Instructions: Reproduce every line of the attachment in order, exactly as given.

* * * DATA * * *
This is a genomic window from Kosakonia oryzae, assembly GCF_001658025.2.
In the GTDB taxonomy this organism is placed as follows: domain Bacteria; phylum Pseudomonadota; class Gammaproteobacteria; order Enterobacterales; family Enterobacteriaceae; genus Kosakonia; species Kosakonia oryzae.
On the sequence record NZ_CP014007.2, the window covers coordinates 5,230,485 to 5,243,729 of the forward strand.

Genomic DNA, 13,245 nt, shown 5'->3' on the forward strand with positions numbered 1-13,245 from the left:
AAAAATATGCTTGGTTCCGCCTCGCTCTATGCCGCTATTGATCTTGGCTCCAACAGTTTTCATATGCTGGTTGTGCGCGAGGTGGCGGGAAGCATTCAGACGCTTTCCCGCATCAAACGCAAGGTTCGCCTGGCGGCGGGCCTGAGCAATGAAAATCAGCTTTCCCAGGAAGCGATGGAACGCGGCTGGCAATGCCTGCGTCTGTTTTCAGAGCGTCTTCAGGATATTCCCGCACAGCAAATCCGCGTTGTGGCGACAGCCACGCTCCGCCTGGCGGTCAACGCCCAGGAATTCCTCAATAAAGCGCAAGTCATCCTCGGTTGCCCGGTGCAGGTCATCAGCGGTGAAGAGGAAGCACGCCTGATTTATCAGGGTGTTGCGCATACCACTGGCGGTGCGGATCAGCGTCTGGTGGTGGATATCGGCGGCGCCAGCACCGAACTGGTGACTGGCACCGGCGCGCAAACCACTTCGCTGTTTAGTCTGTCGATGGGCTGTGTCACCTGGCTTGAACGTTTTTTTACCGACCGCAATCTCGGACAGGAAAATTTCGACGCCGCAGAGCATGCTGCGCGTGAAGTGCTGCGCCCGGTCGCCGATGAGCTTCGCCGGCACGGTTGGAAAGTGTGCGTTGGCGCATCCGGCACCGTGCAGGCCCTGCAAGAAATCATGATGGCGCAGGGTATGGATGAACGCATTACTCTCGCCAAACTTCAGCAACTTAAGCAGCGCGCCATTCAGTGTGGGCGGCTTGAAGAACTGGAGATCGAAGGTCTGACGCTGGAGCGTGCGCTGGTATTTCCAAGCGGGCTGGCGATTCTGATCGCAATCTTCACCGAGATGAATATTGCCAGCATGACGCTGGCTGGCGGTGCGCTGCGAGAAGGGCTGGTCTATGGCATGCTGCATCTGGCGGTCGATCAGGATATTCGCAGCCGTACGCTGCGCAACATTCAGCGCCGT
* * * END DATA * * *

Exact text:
This is a genomic window from Kosakonia oryzae, assembly GCF_001658025.2.
In the GTDB taxonomy this organism is placed as follows: domain Bacteria; phylum Pseudomonadota; class Gammaproteobacteria; order Enterobacterales; family Enterobacteriaceae; genus Kosakonia; species Kosakonia oryzae.
On the sequence record NZ_CP014007.2, the window covers coordinates 5,230,485 to 5,243,729 of the forward strand.

Genomic DNA, 13,245 nt, shown 5'->3' on the forward strand with positions numbered 1-13,245 from the left:
AAAAATATGCTTGGTTCCGCCTCGCTCTATGCCGCTATTGATCTTGGCTCCAACAGTTTTCATATGCTGGTTGTGCGCGAGGTGGCGGGAAGCATTCAGACGCTTTCCCGCATCAAACGCAAGGTTCGCCTGGCGGCGGGCCTGAGCAATGAAAATCAGCTTTCCCAGGAAGCGATGGAACGCGGCTGGCAATGCCTGCGTCTGTTTTCAGAGCGTCTTCAGGATATTCCCGCACAGCAAATCCGCGTTGTGGCGACAGCCACGCTCCGCCTGGCGGTCAACGCCCAGGAATTCCTCAATAAAGCGCAAGTCATCCTCGGTTGCCCGGTGCAGGTCATCAGCGGTGAAGAGGAAGCACGCCTGATTTATCAGGGTGTTGCGCATACCACTGGCGGTGCGGATCAGCGTCTGGTGGTGGATATCGGCGGCGCCAGCACCGAACTGGTGACTGGCACCGGCGCGCAAACCACTTCGCTGTTTAGTCTGTCGATGGGCTGTGTCACCTGGCTTGAACGTTTTTTTACCGACCGCAATCTCGGACAGGAAAATTTCGACGCCGCAGAGCATGCTGCGCGTGAAGTGCTGCGCCCGGTCGCCGATGAGCTTCGCCGGCACGGTTGGAAAGTGTGCGTTGGCGCATCCGGCACCGTGCAGGCCCTGCAAGAAATCATGATGGCGCAGGGTATGGATGAACGCATTACTCTCGCCAAACTTCAGCAACTTAAGCAGCGCGCCATTCAGTGTGGGCGGCTTGAAGAACTGGAGATCGAAGGTCTGACGCTGGAGCGTGCGCTGGTATTTCCAAGCGGGCTGGCGATTCTGATCGCAATCTTCACCGAGATGAATATTGCCAGCATGACGCTGGCTGGCGGTGCGCTGCGAGAAGGGCTGGTCTATGGCATGCTGCATCTGGCGGTCGATCAGGATATTCGCAGCCGTACGCTGCGCAACATTCAGCGCCGT